58 items found
Collection ID is exactly "1" AND Subject is exactly "Japanese Americans"
Sorted by Subject
Atsuko Lefcounte teaching her apprentices about ikebana

Atsuko Lefcounte teaching her apprentices about ikebana

Date
1988-03-14
Description
One audio cassette. Master folk artist Lefcourte took on two apprentices in 1988, Levanthal and McGlamory. Ikebana (Way of the Flower) is the Japanese tradition of flower arranging. It originated in China in the 6th century. Lefcourte was born in Osaka, Japan, where she learned the art of the tea ceremony and flower arranging. She moved to Florida in 1975. For more info on Lefcourte, see S 1644, box 3, folder 11. The Folk Arts Apprenticeship Program began in 1983 with a NEA grant of $22,000. The program provided an opportunity for master folk artists to share technical skills and cultural knowledge with apprentices in order to keep the tradition alive. Apprentices must have had some experience in the tradition and agreed to train for at least six months. The first project director was Blanton Owen, later replaced by folklorist Peter Roller. The program was continued each year through 2003.
Collection
Atsuko Lefcourte and her apprentices demonstrating ikebana

Atsuko Lefcourte and her apprentices demonstrating ikebana

Date
1988-03
Description
Forty-six color slides. Master folk artist Lefcourte took on two apprentices in 1988: Levanthal and McGlamory. Ikebana (Way of the Flower) is the Japanese tradition of flower arranging. It originated in China in the 6th century. Lefcourte was born in Osaka, Japan, where she learned the art of the tea ceremony and flower arranging. She moved to Florida in 1975. For more info on Lefcourte, see S 1644, box 3, folder 11. The Folk Arts Apprenticeship Program began in 1983 with a NEA grant of $22,000. The program provided an opportunity for master folk artists to share technical skills and cultural knowledge with apprentices in order to keep the tradition alive. Apprentices must have had some experience in the tradition and agreed to train for at least six months. The first project director was Blanton Owen, later replaced by folklorist Peter Roller. The program was continued each year through 2003.
Collection
Atsuko Lefcourte and her apprentices demonstrating ikebana

Atsuko Lefcourte and her apprentices demonstrating ikebana

Date
1988-03
Description
Four proof sheets with 98 black and white images (plus negatives). Master folk artist Lefcourte took on two apprentices in 1988: Levanthal and McGlamory. Ikebana (Way of the Flower) is the Japanese tradition of flower arranging. It originated in China in the 6th century. Lefcourte was born in Osaka, Japan, where she learned the art of the tea ceremony and flower arranging. She moved to Florida in 1975. For more info on Lefcourte, see S 1644, box 3, folder 11. The Folk Arts Apprenticeship Program began in 1983 with a NEA grant of $22,000. The program provided an opportunity for master folk artists to share technical skills and cultural knowledge with apprentices in order to keep the tradition alive. Apprentices must have had some experience in the tradition and agreed to train for at least six months. The first project director was Blanton Owen, later replaced by folklorist Peter Roller. The program was continued each year through 2003.
Collection
Interview with Kazuko Law and apprentice Chieri Espasito

Interview with Kazuko Law and apprentice Chieri Espasito

Date
1985-02-14
Description
One audio cassette. Interview with master folk artist Kasuko Law and her daughter (and apprentice) Chieri. They discuss family history and life in Japan and China (Law's father supplied the Japanse Army during the second world war); immigration to the United States in 1952; the uses of, designs for, and processes in temari making; origami; doll making; and learning and teaching temari and origami. Temari is the traditional Japanese art of decorating spheres by winding and lacing colored threads in intricate patterns around a core ball. For a transcript of the interview, see S 1640, Box 2, folder 13. The Folk Arts Apprenticeship Program began in 1983 with a NEA grant of $22,000. The program provided an opportunity for master folk artists to share technical skills and cultural knowledge with apprentices in order to keep the tradition alive. Apprentices must have had some experience in the tradition and agreed to train for at least six months. The first project director was Blanton Owen, later replaced by folklorist Peter Roller. The program was continued each year through 2003.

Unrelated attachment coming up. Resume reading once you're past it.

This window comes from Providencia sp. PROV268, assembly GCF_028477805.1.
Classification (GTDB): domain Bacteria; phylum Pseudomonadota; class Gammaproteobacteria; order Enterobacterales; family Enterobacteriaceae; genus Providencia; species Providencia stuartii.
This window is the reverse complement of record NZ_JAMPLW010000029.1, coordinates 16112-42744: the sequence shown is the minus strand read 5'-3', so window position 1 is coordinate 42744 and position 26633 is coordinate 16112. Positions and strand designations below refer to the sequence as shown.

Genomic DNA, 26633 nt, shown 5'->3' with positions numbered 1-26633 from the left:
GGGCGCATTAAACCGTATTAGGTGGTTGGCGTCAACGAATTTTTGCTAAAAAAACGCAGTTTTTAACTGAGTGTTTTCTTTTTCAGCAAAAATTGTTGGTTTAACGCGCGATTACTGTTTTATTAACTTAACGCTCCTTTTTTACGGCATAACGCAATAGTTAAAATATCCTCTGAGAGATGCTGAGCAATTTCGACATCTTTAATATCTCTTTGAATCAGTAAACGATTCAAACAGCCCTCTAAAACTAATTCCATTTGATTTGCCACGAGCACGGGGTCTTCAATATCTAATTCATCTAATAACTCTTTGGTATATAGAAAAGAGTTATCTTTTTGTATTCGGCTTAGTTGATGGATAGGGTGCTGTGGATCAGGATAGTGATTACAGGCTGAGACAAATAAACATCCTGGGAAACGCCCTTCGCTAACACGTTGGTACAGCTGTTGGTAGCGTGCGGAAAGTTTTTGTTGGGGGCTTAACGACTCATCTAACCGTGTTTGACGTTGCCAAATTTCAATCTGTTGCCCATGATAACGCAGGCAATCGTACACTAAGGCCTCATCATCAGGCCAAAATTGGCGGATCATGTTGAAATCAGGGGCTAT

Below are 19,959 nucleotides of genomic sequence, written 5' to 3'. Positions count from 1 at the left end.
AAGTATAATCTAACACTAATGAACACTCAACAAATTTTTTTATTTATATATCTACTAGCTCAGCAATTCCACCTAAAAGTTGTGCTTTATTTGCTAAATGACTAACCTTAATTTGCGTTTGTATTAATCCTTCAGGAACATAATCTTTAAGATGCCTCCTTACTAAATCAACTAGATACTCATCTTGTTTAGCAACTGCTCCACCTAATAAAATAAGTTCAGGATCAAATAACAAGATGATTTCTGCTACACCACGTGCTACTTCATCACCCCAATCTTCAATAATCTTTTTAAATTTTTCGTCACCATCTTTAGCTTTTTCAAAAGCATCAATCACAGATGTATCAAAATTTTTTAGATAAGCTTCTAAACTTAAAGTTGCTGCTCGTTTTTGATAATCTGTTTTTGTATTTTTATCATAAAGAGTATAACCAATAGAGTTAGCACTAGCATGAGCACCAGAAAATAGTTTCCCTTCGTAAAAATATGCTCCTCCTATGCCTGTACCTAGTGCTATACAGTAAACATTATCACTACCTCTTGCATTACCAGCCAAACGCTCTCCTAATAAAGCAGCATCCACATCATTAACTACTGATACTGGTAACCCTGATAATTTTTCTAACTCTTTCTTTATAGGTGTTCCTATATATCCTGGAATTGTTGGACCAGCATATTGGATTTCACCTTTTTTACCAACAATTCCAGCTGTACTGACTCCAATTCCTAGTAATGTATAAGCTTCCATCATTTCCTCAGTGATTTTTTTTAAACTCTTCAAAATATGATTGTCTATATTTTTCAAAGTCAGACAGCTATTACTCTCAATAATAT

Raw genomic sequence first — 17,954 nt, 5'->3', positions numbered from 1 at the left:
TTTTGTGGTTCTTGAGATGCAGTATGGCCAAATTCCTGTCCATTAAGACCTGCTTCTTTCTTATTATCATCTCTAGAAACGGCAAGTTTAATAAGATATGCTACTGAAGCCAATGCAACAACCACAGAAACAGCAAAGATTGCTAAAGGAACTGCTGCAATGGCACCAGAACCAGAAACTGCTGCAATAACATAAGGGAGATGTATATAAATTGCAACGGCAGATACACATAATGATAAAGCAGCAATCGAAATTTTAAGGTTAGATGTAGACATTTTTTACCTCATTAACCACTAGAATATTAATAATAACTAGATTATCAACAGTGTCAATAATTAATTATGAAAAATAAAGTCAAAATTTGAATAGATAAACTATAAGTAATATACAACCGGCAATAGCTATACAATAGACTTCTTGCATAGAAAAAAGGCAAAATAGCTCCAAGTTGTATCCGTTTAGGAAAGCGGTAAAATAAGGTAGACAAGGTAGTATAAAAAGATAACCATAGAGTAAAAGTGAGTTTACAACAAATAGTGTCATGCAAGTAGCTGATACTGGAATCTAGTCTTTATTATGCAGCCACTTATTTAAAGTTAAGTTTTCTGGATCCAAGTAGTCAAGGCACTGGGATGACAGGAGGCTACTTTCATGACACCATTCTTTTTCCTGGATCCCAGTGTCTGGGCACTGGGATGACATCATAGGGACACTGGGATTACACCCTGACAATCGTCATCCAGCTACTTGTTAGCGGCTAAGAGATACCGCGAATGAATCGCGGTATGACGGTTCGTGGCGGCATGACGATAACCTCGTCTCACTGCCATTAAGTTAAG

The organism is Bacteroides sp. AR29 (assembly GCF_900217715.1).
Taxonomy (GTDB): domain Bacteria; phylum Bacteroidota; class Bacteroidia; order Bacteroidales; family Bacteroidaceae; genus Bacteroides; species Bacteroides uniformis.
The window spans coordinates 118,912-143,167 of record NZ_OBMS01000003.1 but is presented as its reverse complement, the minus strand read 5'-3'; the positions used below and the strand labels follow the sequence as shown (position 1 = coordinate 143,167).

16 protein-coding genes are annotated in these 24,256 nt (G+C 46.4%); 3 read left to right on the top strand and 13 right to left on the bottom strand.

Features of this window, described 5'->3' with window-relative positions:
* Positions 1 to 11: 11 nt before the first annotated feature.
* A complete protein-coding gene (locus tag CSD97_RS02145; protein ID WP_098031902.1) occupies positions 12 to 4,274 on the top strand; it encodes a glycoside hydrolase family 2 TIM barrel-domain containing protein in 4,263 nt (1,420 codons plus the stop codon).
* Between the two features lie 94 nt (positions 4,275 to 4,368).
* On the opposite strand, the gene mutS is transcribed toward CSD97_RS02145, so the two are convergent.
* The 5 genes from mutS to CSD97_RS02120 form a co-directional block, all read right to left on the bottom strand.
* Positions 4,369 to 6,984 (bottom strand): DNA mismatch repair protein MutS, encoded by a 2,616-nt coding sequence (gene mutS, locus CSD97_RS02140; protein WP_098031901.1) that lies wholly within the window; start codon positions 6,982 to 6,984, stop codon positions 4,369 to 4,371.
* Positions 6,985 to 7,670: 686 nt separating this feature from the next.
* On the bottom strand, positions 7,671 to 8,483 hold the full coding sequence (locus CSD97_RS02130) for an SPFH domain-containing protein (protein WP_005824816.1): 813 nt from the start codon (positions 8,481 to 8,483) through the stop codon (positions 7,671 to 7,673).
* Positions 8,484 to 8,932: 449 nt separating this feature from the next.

Collection
Kazuko Law and apprentice Chieri Espasito making temari

Kazuko Law and apprentice Chieri Espasito making temari

Date
1985-02
Description
Fifty-one color slides. Espasito, daughter to master folk artist Kasuko Law, making temari with Law. She served as apprentice to Law in 1984-1985. Temari is the traditional Japanese art of decorating spheres by winding and lacing colored threads in intricate patterns around a core ball. The Folk Arts Apprenticeship Program began in 1983 with a NEA grant of $22,000. The program provided an opportunity for master folk artists to share technical skills and cultural knowledge with apprentices in order to keep the tradition alive. Apprentices must have had some experience in the tradition and agreed to train for at least six months. The first project director was Blanton Owen, later replaced by folklorist Peter Roller. The program was continued each year through 2003.
Collection
Kazuko Law and apprentice Chieri Espasito making temari

Kazuko Law and apprentice Chieri Espasito making temari

Date
1985-04
Description
One proof sheet with twenty-one black and white images (plus negatives). Espasito, daughter to master folk artist Kasuko Law, making temari with Law. She served as apprentice to Law in 1984-1985. Temari is the traditional Japanese art of decorating spheres by winding and lacing colored threads in intricate patterns around a core ball. The Folk Arts Apprenticeship Program began in 1983 with a NEA grant of $22,000. The program provided an opportunity for master folk artists to share technical skills and cultural knowledge with apprentices in order to keep the tradition alive. Apprentices must have had some experience in the tradition and agreed to train for at least six months. The first project director was Blanton Owen, later replaced by folklorist Peter Roller. The program was continued each year through 2003.